Hidradenitis suppurativa in children: The Henry Ford experience.
BACKGROUND: Although recent hidradenitis suppurativa studies have shown that early-onset disease is associated with a positive family history and more widespread disease, research in pediatric hidradenitis suppurativa is limited.
METHODS: Thirty-three children diagnosed with hidradenitis suppurativa during an 18-month period were included in this institutional review board-approved, retrospective chart review. Information on demographic characteristic, family history, and timing of onset (prepubescent vs postpubescent) was extracted. The Fisher exact test, Cochran-Armitage exact trend test, and chi-square test were used to examine the association between prepubescent or postpubescent onset of hidradenitis suppurativa and sex, disease severity, and family history.
RESULTS: A significantly higher percentage of patients with postpubescent onset were female (85.7%) than male (14.3%), whereas those with prepubescent onset were more likely to be male (58.3%) than female (41.7%; P = .02). Associations between disease onset and positive family history of hidradenitis suppurativa (P = .47) or higher Hurley stage of disease (P = .15) were not statistically significant.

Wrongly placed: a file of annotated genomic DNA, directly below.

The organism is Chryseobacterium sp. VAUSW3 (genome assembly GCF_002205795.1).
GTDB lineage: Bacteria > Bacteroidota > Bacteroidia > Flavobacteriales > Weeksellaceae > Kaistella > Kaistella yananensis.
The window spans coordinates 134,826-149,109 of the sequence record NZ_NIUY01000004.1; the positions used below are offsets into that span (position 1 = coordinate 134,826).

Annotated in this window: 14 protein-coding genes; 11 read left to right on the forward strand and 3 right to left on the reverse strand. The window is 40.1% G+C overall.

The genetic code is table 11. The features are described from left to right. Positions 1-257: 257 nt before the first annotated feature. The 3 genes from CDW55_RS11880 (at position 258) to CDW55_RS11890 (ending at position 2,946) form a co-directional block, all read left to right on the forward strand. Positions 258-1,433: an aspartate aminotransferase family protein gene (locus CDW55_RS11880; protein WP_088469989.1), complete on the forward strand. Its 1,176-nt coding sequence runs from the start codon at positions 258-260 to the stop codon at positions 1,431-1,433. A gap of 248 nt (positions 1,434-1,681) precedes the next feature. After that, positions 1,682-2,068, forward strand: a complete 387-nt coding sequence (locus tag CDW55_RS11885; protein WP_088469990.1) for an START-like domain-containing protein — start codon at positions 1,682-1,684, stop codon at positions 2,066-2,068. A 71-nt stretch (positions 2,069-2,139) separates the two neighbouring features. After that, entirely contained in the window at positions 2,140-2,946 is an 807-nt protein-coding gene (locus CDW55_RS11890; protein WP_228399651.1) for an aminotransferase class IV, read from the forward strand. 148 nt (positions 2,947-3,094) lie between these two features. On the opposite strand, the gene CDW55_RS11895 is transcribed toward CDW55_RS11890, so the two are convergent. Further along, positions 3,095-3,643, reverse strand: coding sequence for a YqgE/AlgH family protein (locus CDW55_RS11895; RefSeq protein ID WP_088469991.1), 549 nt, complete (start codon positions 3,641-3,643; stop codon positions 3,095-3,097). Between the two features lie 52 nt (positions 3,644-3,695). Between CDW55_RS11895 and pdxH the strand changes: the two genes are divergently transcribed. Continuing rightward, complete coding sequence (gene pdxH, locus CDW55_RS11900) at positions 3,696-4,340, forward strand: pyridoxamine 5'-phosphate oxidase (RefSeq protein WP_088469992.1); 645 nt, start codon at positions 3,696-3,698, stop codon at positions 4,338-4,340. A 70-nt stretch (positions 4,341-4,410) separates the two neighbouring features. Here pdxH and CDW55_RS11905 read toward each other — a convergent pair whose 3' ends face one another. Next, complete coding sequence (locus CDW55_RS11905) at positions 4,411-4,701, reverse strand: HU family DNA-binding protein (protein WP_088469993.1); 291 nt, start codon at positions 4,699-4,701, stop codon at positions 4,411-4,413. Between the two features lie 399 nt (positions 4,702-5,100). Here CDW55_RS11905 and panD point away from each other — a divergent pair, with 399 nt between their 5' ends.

CONCLUSION: Boys are more likely to have prepubescent onset of hidradenitis suppurativa and girls to have postpubescent onset. This shift in sex distribution is unexplained, but we hypothesize that, whereas the role of ovarian hormones in the pathogenesis of HS may underlie much of adult-onset disease, it is less important in prepubescent disease.
Medical Subject Headings
Adolescent; Child; Female; Hidradenitis Suppurativa; Humans; Male; Retrospective Studies; Sex Distribution